by Mark Lee Inman
South Wales is historically associated with coal, both in its mining and exporting. However, at the western end of the coalfield, a metal refining industry developed and prospered and thus, in the early twentieth century, ports like Swansea developed considerable volumes of general cargo, with tinplate products making up a substantial proportion. By the 1960s, the last years of traditional cargo shipping, it was possible to see a regular flow of cargo liners in addition to any remaining coal shipments. The establishment of the nearby Llandarcy oil refinery also brought regular movement of crude oil into the docks.
Starting with the Prince of Wales Dock, then moving to the King’s Dock and finally to the Queen’s Dock, it is these movements that Mark Lee Inman has captured and recorded in a nostalgic collection for both shipping and local history enthusiasts of nearly 200 images, never before seen in print.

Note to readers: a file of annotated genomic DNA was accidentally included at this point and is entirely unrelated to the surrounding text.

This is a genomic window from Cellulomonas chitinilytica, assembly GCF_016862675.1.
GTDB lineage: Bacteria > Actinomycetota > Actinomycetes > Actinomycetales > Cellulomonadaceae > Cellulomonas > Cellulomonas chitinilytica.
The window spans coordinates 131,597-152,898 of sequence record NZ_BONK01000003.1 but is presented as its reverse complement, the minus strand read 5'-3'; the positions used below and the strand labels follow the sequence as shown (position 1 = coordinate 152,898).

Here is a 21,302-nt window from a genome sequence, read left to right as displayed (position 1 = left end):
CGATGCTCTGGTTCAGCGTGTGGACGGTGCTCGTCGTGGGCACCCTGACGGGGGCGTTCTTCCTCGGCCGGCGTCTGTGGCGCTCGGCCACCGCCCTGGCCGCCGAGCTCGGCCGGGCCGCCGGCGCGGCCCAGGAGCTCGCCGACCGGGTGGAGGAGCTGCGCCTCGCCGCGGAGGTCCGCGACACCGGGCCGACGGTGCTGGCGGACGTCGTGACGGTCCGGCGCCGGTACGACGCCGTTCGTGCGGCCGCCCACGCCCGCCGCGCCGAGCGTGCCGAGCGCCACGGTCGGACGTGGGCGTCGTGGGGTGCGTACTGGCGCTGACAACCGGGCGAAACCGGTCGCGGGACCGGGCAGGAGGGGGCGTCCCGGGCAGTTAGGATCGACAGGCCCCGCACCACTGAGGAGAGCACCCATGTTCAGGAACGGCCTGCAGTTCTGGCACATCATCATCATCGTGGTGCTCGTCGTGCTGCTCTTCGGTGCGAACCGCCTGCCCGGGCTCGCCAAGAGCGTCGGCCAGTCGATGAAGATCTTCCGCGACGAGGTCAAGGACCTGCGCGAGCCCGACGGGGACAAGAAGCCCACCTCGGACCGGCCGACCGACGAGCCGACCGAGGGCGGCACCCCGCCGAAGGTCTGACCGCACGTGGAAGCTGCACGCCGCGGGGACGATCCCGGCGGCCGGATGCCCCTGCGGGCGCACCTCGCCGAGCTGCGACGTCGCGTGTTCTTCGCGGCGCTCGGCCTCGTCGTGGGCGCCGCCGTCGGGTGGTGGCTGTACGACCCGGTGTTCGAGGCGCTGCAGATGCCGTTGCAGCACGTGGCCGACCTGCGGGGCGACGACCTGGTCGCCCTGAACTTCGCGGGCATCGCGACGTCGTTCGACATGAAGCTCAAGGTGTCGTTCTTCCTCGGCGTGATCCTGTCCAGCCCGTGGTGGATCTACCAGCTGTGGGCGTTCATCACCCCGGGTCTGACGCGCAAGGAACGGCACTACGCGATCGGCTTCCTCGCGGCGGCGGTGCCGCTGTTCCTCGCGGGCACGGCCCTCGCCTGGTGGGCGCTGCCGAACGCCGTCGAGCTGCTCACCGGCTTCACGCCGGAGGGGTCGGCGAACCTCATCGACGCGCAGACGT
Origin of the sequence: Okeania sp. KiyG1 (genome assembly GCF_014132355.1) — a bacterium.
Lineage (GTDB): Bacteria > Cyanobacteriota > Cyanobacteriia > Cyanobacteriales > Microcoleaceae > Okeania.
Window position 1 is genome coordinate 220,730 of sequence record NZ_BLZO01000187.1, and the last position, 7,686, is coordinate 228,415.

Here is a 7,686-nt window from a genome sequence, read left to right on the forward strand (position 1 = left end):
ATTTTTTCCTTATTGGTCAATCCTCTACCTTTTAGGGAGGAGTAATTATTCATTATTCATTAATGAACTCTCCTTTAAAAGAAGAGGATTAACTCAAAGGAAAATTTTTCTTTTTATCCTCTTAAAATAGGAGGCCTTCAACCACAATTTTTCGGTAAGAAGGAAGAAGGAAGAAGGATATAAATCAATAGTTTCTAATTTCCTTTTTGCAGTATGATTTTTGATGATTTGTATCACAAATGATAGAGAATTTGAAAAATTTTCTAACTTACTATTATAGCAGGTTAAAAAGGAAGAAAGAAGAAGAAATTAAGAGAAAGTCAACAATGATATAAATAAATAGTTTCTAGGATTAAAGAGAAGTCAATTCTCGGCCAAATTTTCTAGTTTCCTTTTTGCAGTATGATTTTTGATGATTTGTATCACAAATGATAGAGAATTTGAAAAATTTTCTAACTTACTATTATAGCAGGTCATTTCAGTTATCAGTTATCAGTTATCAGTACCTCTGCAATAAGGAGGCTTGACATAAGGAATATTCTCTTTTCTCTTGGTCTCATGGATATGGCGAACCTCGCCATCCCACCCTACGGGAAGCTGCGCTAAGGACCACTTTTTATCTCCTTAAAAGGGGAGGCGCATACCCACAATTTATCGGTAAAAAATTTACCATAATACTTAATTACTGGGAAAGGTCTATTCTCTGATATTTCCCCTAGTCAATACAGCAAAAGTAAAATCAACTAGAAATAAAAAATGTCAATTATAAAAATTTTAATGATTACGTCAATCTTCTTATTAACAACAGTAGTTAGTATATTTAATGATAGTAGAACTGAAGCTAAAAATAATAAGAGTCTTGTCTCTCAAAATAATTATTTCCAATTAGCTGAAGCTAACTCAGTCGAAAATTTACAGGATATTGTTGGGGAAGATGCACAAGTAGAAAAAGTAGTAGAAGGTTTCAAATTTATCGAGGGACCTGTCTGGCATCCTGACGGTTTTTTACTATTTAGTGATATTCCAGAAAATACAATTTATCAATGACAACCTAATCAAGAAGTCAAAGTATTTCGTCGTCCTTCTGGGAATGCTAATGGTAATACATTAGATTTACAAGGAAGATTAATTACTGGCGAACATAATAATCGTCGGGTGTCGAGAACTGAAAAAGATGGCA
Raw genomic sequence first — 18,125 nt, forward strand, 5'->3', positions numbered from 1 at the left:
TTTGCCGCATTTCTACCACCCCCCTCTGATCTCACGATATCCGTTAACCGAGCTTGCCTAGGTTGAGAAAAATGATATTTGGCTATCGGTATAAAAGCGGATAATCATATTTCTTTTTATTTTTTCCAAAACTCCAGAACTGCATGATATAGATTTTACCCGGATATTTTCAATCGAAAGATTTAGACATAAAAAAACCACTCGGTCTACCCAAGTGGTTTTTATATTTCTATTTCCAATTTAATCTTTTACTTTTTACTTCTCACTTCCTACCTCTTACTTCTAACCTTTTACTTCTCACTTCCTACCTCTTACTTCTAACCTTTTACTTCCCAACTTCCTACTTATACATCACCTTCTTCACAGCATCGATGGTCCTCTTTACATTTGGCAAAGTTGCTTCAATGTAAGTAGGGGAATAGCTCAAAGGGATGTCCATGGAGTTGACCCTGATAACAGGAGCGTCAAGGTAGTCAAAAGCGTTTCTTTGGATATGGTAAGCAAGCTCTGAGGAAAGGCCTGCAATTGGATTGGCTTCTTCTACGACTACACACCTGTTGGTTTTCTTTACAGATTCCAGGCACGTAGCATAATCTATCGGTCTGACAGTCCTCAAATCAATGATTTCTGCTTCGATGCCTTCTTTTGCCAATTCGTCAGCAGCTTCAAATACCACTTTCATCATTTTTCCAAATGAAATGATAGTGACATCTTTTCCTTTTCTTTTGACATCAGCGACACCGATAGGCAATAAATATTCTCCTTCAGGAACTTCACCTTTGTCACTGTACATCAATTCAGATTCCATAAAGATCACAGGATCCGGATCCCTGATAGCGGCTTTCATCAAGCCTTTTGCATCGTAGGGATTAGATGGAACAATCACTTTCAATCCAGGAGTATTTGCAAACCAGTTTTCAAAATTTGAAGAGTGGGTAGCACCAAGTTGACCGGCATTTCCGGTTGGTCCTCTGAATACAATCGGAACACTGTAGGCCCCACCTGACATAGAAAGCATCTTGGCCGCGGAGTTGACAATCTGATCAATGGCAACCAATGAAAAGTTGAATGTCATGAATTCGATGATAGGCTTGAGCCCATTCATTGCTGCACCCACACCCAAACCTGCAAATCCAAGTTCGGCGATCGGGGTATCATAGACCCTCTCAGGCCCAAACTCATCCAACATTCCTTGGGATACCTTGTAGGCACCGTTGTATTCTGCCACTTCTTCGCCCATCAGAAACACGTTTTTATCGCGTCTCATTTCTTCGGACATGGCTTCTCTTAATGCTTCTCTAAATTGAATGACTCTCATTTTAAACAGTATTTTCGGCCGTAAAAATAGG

This is an interesting book about what was a busy port in the 1960s. Unfortunately, the quality of a lot of the photographs is not good but it nevertheless brings back memories of those days.
Paperback: 234mm x 165mm, 128 pp illustrated
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